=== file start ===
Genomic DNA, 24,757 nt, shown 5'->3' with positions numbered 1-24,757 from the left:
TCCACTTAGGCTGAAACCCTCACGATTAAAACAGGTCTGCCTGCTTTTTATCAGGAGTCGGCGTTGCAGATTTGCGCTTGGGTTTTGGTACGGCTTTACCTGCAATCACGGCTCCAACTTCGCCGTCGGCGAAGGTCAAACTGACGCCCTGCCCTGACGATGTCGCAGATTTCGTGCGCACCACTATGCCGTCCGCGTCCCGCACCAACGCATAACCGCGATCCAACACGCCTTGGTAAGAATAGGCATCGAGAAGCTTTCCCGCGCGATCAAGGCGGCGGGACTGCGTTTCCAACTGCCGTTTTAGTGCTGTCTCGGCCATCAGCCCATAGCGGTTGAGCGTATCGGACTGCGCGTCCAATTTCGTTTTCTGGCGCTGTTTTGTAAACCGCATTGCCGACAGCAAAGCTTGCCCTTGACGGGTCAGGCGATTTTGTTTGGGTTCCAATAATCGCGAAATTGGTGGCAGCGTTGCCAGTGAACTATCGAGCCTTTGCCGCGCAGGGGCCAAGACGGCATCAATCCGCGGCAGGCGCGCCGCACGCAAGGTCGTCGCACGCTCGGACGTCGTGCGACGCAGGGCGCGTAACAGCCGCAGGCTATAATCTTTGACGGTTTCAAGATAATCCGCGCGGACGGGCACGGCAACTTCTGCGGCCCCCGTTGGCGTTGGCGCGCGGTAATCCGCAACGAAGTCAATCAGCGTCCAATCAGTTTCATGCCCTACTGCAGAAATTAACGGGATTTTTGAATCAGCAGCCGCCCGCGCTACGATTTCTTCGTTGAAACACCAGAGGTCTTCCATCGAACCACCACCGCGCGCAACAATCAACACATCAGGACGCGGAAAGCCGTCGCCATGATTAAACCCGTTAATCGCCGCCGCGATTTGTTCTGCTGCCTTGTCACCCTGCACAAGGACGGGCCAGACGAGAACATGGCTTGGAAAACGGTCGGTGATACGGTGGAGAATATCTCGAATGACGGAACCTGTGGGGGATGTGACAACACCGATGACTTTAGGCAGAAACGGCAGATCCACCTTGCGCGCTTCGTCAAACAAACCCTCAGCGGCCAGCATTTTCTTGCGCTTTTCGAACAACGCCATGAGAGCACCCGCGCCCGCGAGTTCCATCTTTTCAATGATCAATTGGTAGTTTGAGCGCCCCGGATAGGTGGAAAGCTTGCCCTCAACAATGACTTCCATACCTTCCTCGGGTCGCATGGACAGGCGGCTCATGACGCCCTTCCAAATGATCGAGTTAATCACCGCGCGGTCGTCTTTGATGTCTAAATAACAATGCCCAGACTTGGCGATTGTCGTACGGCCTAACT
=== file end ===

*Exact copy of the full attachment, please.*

Genomic DNA, 24,757 nt, shown 5'->3' with positions numbered 1-24,757 from the left:
TCCACTTAGGCTGAAACCCTCACGATTAAAACAGGTCTGCCTGCTTTTTATCAGGAGTCGGCGTTGCAGATTTGCGCTTGGGTTTTGGTACGGCTTTACCTGCAATCACGGCTCCAACTTCGCCGTCGGCGAAGGTCAAACTGACGCCCTGCCCTGACGATGTCGCAGATTTCGTGCGCACCACTATGCCGTCCGCGTCCCGCACCAACGCATAACCGCGATCCAACACGCCTTGGTAAGAATAGGCATCGAGAAGCTTTCCCGCGCGATCAAGGCGGCGGGACTGCGTTTCCAACTGCCGTTTTAGTGCTGTCTCGGCCATCAGCCCATAGCGGTTGAGCGTATCGGACTGCGCGTCCAATTTCGTTTTCTGGCGCTGTTTTGTAAACCGCATTGCCGACAGCAAAGCTTGCCCTTGACGGGTCAGGCGATTTTGTTTGGGTTCCAATAATCGCGAAATTGGTGGCAGCGTTGCCAGTGAACTATCGAGCCTTTGCCGCGCAGGGGCCAAGACGGCATCAATCCGCGGCAGGCGCGCCGCACGCAAGGTCGTCGCACGCTCGGACGTCGTGCGACGCAGGGCGCGTAACAGCCGCAGGCTATAATCTTTGACGGTTTCAAGATAATCCGCGCGGACGGGCACGGCAACTTCTGCGGCCCCCGTTGGCGTTGGCGCGCGGTAATCCGCAACGAAGTCAATCAGCGTCCAATCAGTTTCATGCCCTACTGCAGAAATTAACGGGATTTTTGAATCAGCAGCCGCCCGCGCTACGATTTCTTCGTTGAAACACCAGAGGTCTTCCATCGAACCACCACCGCGCGCAACAATCAACACATCAGGACGCGGAAAGCCGTCGCCATGATTAAACCCGTTAATCGCCGCCGCGATTTGTTCTGCTGCCTTGTCACCCTGCACAAGGACGGGCCAGACGAGAACATGGCTTGGAAAACGGTCGGTGATACGGTGGAGAATATCTCGAATGACGGAACCTGTGGGGGATGTGACAACACCGATGACTTTAGGCAGAAACGGCAGATCCACCTTGCGCGCTTCGTCAAACAAACCCTCAGCGGCCAGCATTTTCTTGCGCTTTTCGAACAACGCCATGAGAGCACCCGCGCCCGCGAGTTCCATCTTTTCAATGATCAATTGGTAGTTTGAGCGCCCCGGATAGGTGGAAAGCTTGCCCTCAACAATGACTTCCATACCTTCCTCGGGTCGCATGGACAGGCGGCTCATGACGCCCTTCCAAATGATCGAGTTAATCACCGCGCGGTCGTCTTTGATGTCTAAATAACAATGCCCAGACTTGGCGATTGTCGTACGGCCTAACT